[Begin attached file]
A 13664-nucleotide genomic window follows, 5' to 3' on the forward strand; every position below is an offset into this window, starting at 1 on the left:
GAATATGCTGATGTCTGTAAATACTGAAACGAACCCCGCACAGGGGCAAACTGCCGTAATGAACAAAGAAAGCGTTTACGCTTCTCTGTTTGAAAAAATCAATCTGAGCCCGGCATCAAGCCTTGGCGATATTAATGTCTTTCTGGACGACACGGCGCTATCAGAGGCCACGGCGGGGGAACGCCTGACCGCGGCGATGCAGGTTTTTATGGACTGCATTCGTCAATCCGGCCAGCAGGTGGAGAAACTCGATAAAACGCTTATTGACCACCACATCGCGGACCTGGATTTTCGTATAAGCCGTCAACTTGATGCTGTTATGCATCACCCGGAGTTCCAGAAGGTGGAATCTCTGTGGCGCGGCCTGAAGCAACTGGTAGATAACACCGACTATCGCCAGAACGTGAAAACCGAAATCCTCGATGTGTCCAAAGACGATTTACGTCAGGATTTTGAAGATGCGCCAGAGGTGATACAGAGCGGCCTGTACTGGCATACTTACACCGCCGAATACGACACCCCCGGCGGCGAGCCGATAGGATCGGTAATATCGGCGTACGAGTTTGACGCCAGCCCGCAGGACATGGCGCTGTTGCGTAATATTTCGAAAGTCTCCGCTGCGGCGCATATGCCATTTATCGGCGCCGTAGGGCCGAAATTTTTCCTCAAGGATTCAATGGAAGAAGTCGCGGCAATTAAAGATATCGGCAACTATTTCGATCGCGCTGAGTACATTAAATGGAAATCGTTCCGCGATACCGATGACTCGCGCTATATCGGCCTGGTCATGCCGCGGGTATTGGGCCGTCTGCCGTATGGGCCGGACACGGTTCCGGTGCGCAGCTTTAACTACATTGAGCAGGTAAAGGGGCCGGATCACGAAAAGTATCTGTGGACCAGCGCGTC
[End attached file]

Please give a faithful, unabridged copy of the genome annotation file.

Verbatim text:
A 13664-nucleotide genomic window follows, 5' to 3' on the forward strand; every position below is an offset into this window, starting at 1 on the left:
GAATATGCTGATGTCTGTAAATACTGAAACGAACCCCGCACAGGGGCAAACTGCCGTAATGAACAAAGAAAGCGTTTACGCTTCTCTGTTTGAAAAAATCAATCTGAGCCCGGCATCAAGCCTTGGCGATATTAATGTCTTTCTGGACGACACGGCGCTATCAGAGGCCACGGCGGGGGAACGCCTGACCGCGGCGATGCAGGTTTTTATGGACTGCATTCGTCAATCCGGCCAGCAGGTGGAGAAACTCGATAAAACGCTTATTGACCACCACATCGCGGACCTGGATTTTCGTATAAGCCGTCAACTTGATGCTGTTATGCATCACCCGGAGTTCCAGAAGGTGGAATCTCTGTGGCGCGGCCTGAAGCAACTGGTAGATAACACCGACTATCGCCAGAACGTGAAAACCGAAATCCTCGATGTGTCCAAAGACGATTTACGTCAGGATTTTGAAGATGCGCCAGAGGTGATACAGAGCGGCCTGTACTGGCATACTTACACCGCCGAATACGACACCCCCGGCGGCGAGCCGATAGGATCGGTAATATCGGCGTACGAGTTTGACGCCAGCCCGCAGGACATGGCGCTGTTGCGTAATATTTCGAAAGTCTCCGCTGCGGCGCATATGCCATTTATCGGCGCCGTAGGGCCGAAATTTTTCCTCAAGGATTCAATGGAAGAAGTCGCGGCAATTAAAGATATCGGCAACTATTTCGATCGCGCTGAGTACATTAAATGGAAATCGTTCCGCGATACCGATGACTCGCGCTATATCGGCCTGGTCATGCCGCGGGTATTGGGCCGTCTGCCGTATGGGCCGGACACGGTTCCGGTGCGCAGCTTTAACTACATTGAGCAGGTAAAGGGGCCGGATCACGAAAAGTATCTGTGGACCAGCGCGTC